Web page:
and Migration Policies have been implemented or are in the process of implementation.
               Rating          Above Target
                          An increased number of governments committed to pursuing regional migration dialogues helps pave the way
               Impact
                          for humane and effective migration regimes for the 150 million migrants in the world today.
 PERFORMANCE




                                The Department’s Bureau of Population, Refugees, and Migration is the only U.S. Government entity to
               Data Source
                                track the activities implemented under the migration dialogues.
     DATA




               Data Quality     The Bureau of Population, Refugees, and Migration participates in migration dialogues, and tracks the
               (Verification)    implementation of follow-on activities.

                                                                                                                Continued on next page




                               FY 2006 PERFORMANCE AND ACCOUNTABILITY REPORT | PERFORMANCE SECTION • STRATEGIC GOAL 6                    163
            I/P: EFFECTIVE AND HUMANE MIGRATION POLICIES AND SYSTEMS (continued)
          INDICATOR: Percentage of Initiatives Agreed Upon at Regional Migration Dialogues That Are Implemented
                                                   Worldwide (continued)
                      2005   Approximately 88% of activities agreed to were implemented.
                               Over 90% of the activities agreed upon by members of the Intergovernmental Consultations on Asylum,
                               Refugee and Migration Policies in Europe, North America and Australia were implemented.
        PERFORMANCE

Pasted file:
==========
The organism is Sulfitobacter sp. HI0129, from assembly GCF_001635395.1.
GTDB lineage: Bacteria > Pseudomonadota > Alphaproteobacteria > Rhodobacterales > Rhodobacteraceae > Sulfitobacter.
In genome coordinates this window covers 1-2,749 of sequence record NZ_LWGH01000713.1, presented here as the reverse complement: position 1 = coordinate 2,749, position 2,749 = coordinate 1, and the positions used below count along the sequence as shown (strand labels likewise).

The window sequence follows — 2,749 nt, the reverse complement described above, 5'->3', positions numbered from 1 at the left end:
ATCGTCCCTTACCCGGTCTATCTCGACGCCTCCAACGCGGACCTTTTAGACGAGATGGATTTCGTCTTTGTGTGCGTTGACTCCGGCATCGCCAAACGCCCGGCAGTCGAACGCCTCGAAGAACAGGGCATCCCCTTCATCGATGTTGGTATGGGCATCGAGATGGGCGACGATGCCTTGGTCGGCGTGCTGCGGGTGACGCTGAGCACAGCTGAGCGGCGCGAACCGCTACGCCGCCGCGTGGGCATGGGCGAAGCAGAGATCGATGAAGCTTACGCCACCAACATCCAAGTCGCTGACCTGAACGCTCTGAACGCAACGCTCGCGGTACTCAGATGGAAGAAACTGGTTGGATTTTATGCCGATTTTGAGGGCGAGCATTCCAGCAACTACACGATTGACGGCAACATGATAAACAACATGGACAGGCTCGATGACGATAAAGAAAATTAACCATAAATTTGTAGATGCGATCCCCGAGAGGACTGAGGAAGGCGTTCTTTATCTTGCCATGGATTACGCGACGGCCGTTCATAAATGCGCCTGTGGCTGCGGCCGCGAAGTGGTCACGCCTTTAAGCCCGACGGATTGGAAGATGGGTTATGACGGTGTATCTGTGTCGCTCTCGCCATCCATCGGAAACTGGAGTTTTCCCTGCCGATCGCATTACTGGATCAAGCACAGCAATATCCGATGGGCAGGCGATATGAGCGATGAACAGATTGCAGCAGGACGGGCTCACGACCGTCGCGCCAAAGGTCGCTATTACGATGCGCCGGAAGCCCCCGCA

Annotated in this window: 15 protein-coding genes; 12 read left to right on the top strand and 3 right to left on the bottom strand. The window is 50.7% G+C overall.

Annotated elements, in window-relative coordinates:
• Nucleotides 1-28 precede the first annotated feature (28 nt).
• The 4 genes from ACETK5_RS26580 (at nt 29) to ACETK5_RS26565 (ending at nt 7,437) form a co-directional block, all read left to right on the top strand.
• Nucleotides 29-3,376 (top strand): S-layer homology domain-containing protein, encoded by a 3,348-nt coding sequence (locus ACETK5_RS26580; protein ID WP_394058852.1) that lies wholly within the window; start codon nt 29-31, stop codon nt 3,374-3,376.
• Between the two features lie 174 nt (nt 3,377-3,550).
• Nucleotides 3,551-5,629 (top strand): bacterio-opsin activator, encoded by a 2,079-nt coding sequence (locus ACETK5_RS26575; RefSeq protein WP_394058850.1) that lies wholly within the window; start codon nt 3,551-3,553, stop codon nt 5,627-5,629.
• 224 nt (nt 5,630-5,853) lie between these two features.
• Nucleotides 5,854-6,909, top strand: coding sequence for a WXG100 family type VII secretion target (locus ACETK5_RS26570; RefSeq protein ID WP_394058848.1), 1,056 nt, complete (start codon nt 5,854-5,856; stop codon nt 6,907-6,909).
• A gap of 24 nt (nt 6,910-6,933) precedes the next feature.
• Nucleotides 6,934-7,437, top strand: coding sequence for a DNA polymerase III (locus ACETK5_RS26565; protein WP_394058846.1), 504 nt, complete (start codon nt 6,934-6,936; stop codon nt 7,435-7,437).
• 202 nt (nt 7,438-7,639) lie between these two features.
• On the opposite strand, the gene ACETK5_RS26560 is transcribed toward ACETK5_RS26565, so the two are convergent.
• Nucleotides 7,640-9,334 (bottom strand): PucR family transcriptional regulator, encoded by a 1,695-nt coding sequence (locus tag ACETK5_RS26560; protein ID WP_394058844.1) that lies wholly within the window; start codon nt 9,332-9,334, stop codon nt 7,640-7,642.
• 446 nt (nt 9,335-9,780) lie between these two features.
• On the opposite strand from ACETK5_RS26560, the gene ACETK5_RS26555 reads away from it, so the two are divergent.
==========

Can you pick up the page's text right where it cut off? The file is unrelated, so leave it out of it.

Over 75% of the activities agreed by Regional Conference on Migration in North and Central America
                      2004
                               member states were implemented.
            PAST




                               Shorter-term activities were conducted in a reasonable timeframe, while implementation of longer-term
                               initiatives was underway.
                               Approximately 75% of the activities agreed upon were implemented.
                      2003     Shorter-term activities were completed, while implementation of longer-term initiatives was underway.
                               50% of the activities agreed to in the dialogues were implemented.




         Internally displaced persons in remote areas such as the Riyad settlement in Sudan rely upon USAID relief supplies
         to survive. PHOTO: USAID




164   FY 2006 PERFORMANCE AND ACCOUNTABILITY REPORT | PERFORMANCE SECTION • STRATEGIC GOAL 6
                  STRATEGIC GOAL 7: HUMANITARIAN RESPONSE
                  Minimize the Human Costs of Displacement, Conflicts, and Natural Disasters




I. PUBLIC BENEFIT




T
         he United States’ commitment to
         humanitarian response demonstrates
         America’s compassion for victims of
armed conflict, natural disasters, landmines,
forced migration, human rights violations,
widespread health and food insecurity, and
other threats. The strength of this
commitment derives from both our
common humanity and our responsibility as
a global leader. The U.S. Government’s
response to natural and human-made
disasters complements efforts to promote
democracy and human rights. In addition to
saving lives and alleviating human suffering,
humanitarian programs support the
objectives of the U.S. National Security
Strategy by addressing crises with potential
regional or global implications, fostering
peace and stability, and promoting
sustainable development and infrastructure
revitalization.

The U.S. is the leader in international efforts
to prevent and respond to humanitarian
crises. Through the Department and
USAID, the USG provides substantial
resources and guidance to international